Manufacturers who think their computers will never get hacked need to think again. Alan Johnson reports.
THE hacking of computers of the infamous on-line dating agency Ashley Madison last year made the headlines worldwide, but the idea that the ‘bad people’ of this world only target high profile companies and government agencies is nonsense.
According to the experts in the IT security industry, computer hacking happens far more often than most people think. It just doesn’t get into the media, with no company keen to admit they have been hacked for obvious reasons.
David Higgins, ANZ Regional Director for WatchGuard Technologies, said this belief among manufacturers (particularly smaller companies) that they could never be a target for hackers is a huge mistake.
“We never read about smaller companies being hacked, but it happens all the time,” told Manufacturers’ Monthly.
And according to Higgins the hacking often materialises through downloading innocuous files and PDFs.
“There are still many malforming PDF files circulating, as well as Word and Excel macros with malicious capabilities,” he said.
He said they are generally the older ones, but they are still around, and people still fall for them.
“The problem is there are a lot of signatures out there to catch bad files, but eventually companies have to push some of the older ones off the system simply because they don’t have enough room for the newer ones in their system. The older ones can come around again, and even though we have seen them before, they can reinfest,” Higgins said.
He said it’s very easy for criminal organisations to get hold of legitimate email addresses, and to send a company an email which looks legitimate.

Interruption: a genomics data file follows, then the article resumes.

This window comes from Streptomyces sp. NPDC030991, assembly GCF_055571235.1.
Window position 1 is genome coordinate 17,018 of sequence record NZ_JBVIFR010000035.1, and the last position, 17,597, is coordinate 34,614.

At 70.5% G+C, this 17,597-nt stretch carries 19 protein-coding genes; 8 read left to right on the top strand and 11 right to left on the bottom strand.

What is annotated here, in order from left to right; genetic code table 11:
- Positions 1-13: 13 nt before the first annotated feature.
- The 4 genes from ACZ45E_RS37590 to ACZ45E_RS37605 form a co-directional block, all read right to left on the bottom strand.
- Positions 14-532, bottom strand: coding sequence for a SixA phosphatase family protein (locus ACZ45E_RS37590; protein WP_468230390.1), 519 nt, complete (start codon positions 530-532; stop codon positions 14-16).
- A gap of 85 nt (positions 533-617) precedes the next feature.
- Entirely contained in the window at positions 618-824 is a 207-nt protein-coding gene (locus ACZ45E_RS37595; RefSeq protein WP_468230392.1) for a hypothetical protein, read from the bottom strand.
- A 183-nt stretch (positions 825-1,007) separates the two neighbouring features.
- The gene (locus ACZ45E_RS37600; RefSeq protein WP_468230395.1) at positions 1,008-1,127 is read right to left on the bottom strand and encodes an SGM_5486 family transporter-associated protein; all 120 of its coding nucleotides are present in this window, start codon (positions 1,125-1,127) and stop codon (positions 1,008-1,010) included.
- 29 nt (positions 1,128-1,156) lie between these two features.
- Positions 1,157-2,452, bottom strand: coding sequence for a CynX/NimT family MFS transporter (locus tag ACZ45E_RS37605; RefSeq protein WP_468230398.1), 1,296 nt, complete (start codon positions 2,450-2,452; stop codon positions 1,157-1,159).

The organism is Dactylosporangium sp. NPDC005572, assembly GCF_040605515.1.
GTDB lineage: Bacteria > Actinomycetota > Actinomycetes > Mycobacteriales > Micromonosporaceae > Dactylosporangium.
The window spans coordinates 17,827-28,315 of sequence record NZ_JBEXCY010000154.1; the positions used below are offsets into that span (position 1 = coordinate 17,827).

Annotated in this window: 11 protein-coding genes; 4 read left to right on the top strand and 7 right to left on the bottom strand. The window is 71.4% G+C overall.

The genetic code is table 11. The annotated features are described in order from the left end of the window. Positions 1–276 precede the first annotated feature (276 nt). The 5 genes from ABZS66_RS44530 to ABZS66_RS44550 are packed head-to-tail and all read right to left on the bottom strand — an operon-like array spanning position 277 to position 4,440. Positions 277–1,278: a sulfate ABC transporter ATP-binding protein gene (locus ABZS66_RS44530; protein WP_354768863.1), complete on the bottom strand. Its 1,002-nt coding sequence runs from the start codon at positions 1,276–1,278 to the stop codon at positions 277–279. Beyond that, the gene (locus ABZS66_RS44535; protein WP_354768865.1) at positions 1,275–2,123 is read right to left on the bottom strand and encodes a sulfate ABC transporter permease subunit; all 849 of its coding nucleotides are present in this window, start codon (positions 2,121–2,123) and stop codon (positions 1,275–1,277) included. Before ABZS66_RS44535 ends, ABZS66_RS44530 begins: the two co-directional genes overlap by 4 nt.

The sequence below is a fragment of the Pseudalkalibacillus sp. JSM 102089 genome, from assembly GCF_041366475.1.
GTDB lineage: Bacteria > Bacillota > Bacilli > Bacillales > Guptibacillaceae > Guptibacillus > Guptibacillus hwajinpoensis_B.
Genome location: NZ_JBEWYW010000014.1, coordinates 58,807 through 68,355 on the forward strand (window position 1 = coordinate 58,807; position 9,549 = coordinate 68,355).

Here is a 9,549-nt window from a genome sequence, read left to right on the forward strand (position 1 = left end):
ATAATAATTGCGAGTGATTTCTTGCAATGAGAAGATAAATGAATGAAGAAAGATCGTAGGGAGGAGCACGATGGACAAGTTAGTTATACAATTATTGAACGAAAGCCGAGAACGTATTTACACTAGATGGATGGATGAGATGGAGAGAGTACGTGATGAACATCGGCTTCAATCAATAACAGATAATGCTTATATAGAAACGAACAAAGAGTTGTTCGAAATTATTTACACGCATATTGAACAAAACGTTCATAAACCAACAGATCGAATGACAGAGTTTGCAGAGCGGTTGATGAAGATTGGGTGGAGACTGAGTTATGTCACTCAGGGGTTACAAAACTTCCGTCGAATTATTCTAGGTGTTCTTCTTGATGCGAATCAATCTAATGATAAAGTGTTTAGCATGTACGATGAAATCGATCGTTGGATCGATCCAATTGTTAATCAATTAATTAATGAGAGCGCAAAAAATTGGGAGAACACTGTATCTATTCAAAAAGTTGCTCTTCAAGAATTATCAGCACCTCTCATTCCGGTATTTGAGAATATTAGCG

“It’s made to look like it is from someone you know. They might have hacked an organisation and got into their supplier database with email addresses and phone numbers. Then it’s easy for the hacker to form an email which looks like it came from the supplier,” he said.
“Not surprisingly, the manufacturer opens the file, especially as it might mention an invoice from the last shipment, for example. But it’s not an invoice, instead it takes you off to a website, downloads some code and you are hacked. This is very common practice.”
And once companies have been hacked, Higgins said it is too late. And they often only find out much, much later.
He said these bad guys are not about making a song and dance about it, they want to fly under the radar to see what information they can gather.
“The more they can compromise the system, the more information they can gather,” he said.
Higgins advised manufacturers to put in place an instant response plan, similar to a fire drill, where everyone knows what to do in the event of an attack.
The first step, he said, is to have some sort of prevention in place, and a detection system in case your company is breached.
“Obviously it’s not as simple as unplugging the PC that has been affected,” he said.
He said manufacturers need to realise how much valuable information they have on their ERP and MRP systems.
“These systems have vital information on their customers and suppliers, plus their manufacturing, reordering and invoicing processes. Manufacturers can be hacked and brought to their knees very quickly by not being able to access these systems,” he said.
“Manufacturers carry out fire drills, but I’m not sure how many know how to make sure they are a tough target and what to do when they are hacked.”
“There are risk management companies who able to do that, however some manufacturers might say it’s too expensive, but I suggest it’s too expensive to be hacked and be off-line for days/weeks, as well.”
However Higgins said manufacturers must realise there is no such thing as 100% protection.